• If I stopped doing _____, would I miss it five years from now? Ten?

When you answer these questions you must go further than “when I’m with my partner”.  Get down to an answer that is just about you.

The things that make you feel alive are the things you must keep. In fact, they’re probably the things your partner was attracted to in the first place. Unless you want to feel flat in 5 years, prioritize those things. This creates a foundation for a relationship that has room for you to be happy!

In my next post, I’ll zero in on some reasons couples struggle when moving from symbiosis toward differentiation. I’ll talk about the Big Choice couples are faced with, between the path of differentiation (risk) and the path of assimilation (safety).

Sex and Differentiation of Self

This is the first post in a three-part series about sex and differentiation of self in relationships.

Sex is perhaps the area of human experience in which we feel the most vulnerable. In sex, we are exposed, naked before another human being, both literally and figuratively. With vulnerability often comes anxiety: how will my partner react to my body, my sexual preferences, my fantasies? How will they react to my discomfort, awkwardness and uncertainty? What if I don’t get hard or stay hard? Will I be able to figure out how to please them? What if they don’t reach orgasm, or if I don’t? What if I suggest something they think is gross?

Sex is a place where our deepest sense of desire and our deepest vulnerabilities meet. In this tender intersection, it can feel like the future of the relationship rests on whether our partner is pleased by us or, heaven forbid, turned off by us. We look for any sign of the latter so we can adapt, and quickly. “Oh, did you think I said vibrator? I didn’t say that, I would never say that! I absolutely agree with you, vibrators are gross!” or “Yeah, that was DEFINITELY an orgasm. Absolutely. Awesome.” There is a whole lot of nonverbal communication going on, as well as people working hard to accommodate one another before there is even a sign of distress. Before you know it, you have an entire narrative about who you and your partner are together sexually that is based on, in part, false assumptions and kindly-meant untruths.

Where did the connection go, to say nothing of the pleasure? How did sex become a performance, frequently ending in hurt feelings or tears? Why isn’t sex spontaneous any more? What happened to all that super hot desire?

Let’s just pause there for a minute; think about those questions. What is your theory about what happened? And how might you approach that as a relational therapist?

Helping couples work with questions such as these used to be VERY difficult for me, because the level of distress the partners were experiencing was hard to handle in therapy. How directive should I be? How can I join with everyone? How can I shift unrealistic expectations effectively? Also, what expectations were realistic? Where does psychoeducation fit in? And certainly, how can I get the partners to calm down sufficiently to hear one another, and me? Improving communication is a great goal, but not if nobody can hear.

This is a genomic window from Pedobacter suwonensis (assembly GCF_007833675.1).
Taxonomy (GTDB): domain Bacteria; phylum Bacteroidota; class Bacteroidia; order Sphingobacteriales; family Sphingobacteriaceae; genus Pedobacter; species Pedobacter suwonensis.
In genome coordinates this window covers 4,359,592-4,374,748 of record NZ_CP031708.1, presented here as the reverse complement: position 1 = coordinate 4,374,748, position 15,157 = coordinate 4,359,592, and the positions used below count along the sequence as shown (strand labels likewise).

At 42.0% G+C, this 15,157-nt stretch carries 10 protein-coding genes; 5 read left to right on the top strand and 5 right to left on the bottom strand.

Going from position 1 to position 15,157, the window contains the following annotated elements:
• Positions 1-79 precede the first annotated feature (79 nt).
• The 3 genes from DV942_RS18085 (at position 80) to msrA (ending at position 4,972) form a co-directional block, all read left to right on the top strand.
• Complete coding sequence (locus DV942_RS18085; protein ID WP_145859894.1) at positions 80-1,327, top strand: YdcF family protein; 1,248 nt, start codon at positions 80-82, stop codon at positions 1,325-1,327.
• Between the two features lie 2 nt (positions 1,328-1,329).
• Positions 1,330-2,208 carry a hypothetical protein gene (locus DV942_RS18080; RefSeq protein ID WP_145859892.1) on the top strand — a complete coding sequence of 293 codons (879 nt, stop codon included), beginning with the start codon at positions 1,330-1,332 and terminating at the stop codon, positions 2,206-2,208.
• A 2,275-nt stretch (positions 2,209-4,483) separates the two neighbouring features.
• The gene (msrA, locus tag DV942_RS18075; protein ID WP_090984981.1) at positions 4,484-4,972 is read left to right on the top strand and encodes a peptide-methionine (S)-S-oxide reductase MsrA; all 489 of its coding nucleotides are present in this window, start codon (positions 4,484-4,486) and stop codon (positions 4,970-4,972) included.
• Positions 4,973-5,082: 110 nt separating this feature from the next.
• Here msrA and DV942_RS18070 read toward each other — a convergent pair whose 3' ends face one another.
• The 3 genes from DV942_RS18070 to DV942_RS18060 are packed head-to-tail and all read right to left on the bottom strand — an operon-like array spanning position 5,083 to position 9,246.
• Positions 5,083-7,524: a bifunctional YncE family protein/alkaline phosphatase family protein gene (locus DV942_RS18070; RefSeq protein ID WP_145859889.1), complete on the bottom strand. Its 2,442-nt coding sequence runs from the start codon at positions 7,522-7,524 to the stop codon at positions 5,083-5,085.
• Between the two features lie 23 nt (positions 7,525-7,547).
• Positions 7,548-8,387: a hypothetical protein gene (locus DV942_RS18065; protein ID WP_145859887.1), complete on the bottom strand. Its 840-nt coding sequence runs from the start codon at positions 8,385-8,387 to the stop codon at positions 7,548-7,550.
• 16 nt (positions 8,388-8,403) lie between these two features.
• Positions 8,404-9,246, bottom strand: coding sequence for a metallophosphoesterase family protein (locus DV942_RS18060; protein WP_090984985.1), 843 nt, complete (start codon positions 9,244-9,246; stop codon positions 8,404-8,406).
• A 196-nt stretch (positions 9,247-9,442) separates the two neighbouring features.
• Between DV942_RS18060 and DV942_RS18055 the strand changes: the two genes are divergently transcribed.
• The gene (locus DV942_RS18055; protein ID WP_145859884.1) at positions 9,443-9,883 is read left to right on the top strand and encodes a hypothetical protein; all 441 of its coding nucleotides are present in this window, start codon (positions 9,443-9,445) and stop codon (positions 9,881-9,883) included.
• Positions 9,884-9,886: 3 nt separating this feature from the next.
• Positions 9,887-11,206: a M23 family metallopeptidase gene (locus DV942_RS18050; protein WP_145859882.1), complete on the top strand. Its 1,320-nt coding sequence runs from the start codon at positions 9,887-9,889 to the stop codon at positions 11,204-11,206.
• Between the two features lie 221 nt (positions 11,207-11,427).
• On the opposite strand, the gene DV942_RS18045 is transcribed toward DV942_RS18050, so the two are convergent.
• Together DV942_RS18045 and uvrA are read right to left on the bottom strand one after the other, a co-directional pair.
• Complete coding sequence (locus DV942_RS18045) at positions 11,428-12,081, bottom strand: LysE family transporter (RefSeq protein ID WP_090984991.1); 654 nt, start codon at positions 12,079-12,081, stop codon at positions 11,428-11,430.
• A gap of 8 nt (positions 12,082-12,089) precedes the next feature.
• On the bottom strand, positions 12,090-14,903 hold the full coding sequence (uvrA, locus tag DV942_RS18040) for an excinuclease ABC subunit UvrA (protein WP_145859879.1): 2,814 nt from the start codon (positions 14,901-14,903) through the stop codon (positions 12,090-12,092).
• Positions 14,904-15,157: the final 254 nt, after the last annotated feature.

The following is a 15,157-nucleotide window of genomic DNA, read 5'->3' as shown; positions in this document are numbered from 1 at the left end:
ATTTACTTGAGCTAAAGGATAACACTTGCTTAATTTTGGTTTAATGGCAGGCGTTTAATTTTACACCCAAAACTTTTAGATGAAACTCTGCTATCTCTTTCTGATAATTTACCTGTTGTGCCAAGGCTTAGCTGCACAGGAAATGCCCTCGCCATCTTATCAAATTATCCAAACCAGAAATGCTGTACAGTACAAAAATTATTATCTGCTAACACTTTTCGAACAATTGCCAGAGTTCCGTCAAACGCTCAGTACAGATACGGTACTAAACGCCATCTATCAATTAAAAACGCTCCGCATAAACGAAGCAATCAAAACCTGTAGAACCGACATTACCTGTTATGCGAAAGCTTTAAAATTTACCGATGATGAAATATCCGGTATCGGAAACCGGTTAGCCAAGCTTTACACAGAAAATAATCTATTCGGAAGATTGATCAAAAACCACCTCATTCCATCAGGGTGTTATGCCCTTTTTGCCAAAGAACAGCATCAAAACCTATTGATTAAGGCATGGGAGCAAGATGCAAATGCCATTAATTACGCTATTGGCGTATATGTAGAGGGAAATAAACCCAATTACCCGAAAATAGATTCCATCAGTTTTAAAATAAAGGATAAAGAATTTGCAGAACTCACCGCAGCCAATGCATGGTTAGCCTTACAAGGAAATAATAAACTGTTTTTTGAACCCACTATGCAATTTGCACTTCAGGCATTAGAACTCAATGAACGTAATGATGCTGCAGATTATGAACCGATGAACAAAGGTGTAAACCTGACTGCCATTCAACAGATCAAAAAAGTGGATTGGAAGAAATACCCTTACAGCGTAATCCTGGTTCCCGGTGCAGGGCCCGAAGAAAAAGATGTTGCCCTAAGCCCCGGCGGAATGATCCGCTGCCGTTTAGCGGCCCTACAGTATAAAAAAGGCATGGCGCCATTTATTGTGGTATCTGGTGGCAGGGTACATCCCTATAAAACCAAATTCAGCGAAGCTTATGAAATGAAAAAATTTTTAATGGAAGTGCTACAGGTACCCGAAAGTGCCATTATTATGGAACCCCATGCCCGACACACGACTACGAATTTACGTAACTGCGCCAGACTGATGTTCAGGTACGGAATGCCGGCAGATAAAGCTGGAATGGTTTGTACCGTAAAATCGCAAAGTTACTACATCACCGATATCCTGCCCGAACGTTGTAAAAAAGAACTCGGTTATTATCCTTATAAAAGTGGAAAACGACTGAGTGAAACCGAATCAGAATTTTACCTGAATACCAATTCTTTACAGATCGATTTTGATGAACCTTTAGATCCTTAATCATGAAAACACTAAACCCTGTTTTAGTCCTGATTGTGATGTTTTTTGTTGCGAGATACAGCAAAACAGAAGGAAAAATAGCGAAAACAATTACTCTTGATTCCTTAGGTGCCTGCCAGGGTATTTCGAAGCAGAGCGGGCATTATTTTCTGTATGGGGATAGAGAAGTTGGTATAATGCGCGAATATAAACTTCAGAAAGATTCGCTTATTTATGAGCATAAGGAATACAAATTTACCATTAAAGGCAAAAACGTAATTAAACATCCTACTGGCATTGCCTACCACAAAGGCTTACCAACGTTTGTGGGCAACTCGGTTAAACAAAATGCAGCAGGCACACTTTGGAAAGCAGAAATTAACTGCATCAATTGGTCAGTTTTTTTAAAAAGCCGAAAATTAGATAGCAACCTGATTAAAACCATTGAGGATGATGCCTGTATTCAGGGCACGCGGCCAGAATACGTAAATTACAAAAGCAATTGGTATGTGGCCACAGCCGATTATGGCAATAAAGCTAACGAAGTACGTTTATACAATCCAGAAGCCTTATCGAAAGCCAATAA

Some days felt like a win, others most definitely felt like a loss. I researched couple therapy in every way I could. I knew I needed to get much more effective. I borrowed some ideas and techniques from others, and I developed some of my own. I knew deep down that differentiation of self had to be at the root of the solution, but most couple therapy modalities focused on attachment to the exclusion of differentiation.

That’s when I discovered the Developmental Model. The DM incorporates aspects of attachment, differentiation, and neuroscience. Not two opposing camps but one cohesive whole, informed by science. What’s not to love? I looked deeper. I took webinars and then training from Ellyn Bader and Peter Pearson the developers of the model. I took every opportunity to learn from them, and I took pages of notes. I replayed webinars again and again. I memorized. I took very specific interventions to my clients, and right away, my life got easier. I collected those interventions like precious stones. The more I had, the better things got. Naturally, I applied what I learned to my own clientele, and noticed the difference in progress. Of course I wanted to train with Ellyn and Pete.

As I learned more about the Developmental Model, I came to understand that relationships progress through stages. There is a connection between getting stuck in a developmental stage and experiencing relational problems. This provided a road map of sorts for therapy, and a non-pathologizing one at that. As a relationship develops, the couple’s experience of sex changes, too–providing an opportunity for relational and personal growth.

So how can you or your clients build a healthy sexual relationship that doesn’t suffer when the new relationship energy dissipates?  In my next post, I’ll discuss the early, symbiotic phase of the relationship, and I’ll share some tips for setting up an easier transition into the differentiation phase.

Click here for the second post in this three-part series.